Yeast as a model host to dissect functions of viral and host factors in tombusvirus replication

Peter D. Nagy, Judit Pogany

Research output: Contribution to journalReview articlepeer-review

97 Scopus citations


RNA replication is the central process during the infectious cycles of plus-stranded RNA viruses. Development of yeast as a model host and powerful in vitro assays with purified replicase complexes, together with reverse genetic approaches make tombusviruses, small plant RNA viruses, excellent systems to study fundamental aspects of viral RNA replication. Accordingly, in vitro approaches have led to the identification of protein-RNA interactions that are essential for template selection for replication and assembly of the functional viral replicase complexes. Moreover, genome-wide approaches and proteomics analyses have identified a new set of host proteins that affected tombusvirus replication. Overall, rapid progress in tombusvirus replication has revealed intriguing and complex nature of virus-host interactions, which make robust replication of tombusviruses possible. The knowledge obtained will likely stimulate development of new antiviral methods as well as other approaches that could make tombusviruses useful tools in biotechnological applications.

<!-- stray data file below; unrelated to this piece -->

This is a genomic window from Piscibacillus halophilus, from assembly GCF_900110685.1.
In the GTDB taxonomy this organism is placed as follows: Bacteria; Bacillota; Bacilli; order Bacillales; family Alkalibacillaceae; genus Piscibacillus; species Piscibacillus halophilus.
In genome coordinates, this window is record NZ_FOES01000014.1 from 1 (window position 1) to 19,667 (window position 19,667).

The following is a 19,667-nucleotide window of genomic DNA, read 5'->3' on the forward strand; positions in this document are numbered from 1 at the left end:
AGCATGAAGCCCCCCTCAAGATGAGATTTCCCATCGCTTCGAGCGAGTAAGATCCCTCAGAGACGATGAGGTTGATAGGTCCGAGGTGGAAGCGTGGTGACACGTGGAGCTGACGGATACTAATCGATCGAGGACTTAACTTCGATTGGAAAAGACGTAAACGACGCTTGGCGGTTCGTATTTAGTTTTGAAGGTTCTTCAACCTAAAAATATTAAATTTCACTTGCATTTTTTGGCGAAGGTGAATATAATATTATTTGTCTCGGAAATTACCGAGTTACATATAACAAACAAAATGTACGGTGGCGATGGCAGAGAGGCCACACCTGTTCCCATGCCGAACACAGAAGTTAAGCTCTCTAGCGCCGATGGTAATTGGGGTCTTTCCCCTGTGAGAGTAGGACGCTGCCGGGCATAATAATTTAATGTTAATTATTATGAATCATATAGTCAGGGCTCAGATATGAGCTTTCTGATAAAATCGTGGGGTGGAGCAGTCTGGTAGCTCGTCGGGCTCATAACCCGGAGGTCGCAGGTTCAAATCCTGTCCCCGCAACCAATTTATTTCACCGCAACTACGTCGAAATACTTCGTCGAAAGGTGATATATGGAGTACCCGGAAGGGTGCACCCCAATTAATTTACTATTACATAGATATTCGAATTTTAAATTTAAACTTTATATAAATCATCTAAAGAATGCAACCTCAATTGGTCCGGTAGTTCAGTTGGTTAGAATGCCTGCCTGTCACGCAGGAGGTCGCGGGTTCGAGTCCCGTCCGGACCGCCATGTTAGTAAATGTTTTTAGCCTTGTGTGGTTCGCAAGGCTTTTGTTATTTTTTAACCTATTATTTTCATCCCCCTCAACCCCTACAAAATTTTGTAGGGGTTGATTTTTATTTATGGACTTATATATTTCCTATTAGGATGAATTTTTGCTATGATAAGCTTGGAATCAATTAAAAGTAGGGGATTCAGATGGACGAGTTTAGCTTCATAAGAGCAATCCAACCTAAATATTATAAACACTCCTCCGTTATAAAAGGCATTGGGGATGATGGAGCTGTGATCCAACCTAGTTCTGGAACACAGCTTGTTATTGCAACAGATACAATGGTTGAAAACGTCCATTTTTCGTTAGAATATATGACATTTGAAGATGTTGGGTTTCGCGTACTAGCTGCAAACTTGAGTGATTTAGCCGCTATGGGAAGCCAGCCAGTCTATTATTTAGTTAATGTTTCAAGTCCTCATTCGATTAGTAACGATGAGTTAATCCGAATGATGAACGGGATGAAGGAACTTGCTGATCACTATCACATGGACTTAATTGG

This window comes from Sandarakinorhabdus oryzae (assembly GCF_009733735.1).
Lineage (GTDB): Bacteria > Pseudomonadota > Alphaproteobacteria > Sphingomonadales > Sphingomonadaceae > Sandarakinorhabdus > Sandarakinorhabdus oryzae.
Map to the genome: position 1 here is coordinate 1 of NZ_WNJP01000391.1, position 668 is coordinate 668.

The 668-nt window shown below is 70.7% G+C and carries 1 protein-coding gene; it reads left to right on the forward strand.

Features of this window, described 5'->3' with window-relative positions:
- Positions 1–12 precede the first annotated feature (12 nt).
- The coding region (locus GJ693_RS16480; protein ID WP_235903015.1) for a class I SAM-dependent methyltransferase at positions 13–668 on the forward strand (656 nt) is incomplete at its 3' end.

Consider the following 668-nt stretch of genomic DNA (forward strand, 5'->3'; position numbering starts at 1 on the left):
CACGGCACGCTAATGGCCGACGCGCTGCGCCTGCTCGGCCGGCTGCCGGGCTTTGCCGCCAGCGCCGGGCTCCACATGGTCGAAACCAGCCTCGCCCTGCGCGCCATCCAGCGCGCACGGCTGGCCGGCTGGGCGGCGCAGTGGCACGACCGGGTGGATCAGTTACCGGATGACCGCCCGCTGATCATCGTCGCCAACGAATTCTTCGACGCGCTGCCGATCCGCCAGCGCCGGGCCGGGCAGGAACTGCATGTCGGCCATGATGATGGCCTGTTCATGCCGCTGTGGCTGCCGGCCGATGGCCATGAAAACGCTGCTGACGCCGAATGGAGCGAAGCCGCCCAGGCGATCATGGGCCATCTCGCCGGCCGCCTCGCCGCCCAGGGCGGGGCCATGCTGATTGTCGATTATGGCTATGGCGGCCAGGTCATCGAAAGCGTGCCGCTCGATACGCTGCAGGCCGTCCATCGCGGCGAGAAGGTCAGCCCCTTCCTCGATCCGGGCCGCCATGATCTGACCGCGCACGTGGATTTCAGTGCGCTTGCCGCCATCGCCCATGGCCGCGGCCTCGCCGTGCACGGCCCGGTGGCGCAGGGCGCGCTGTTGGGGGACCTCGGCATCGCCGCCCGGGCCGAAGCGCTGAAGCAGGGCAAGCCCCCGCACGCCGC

Original languageEnglish
Pages (from-to)211-220
Number of pages10
Issue number1
StatePublished - Jan 5 2006

Bibliographical note

Funding Information:
The authors thank Dr. Andy White and the Nagy lab members for discussion. The authors apologize to those colleagues whose works on replication of tombusviruses and other related plus-strand RNA viruses were not mentioned in this review due to page restrictions. This work was supported by NIH-NIAID.


  • Replication

ASJC Scopus subject areas

  • Virology


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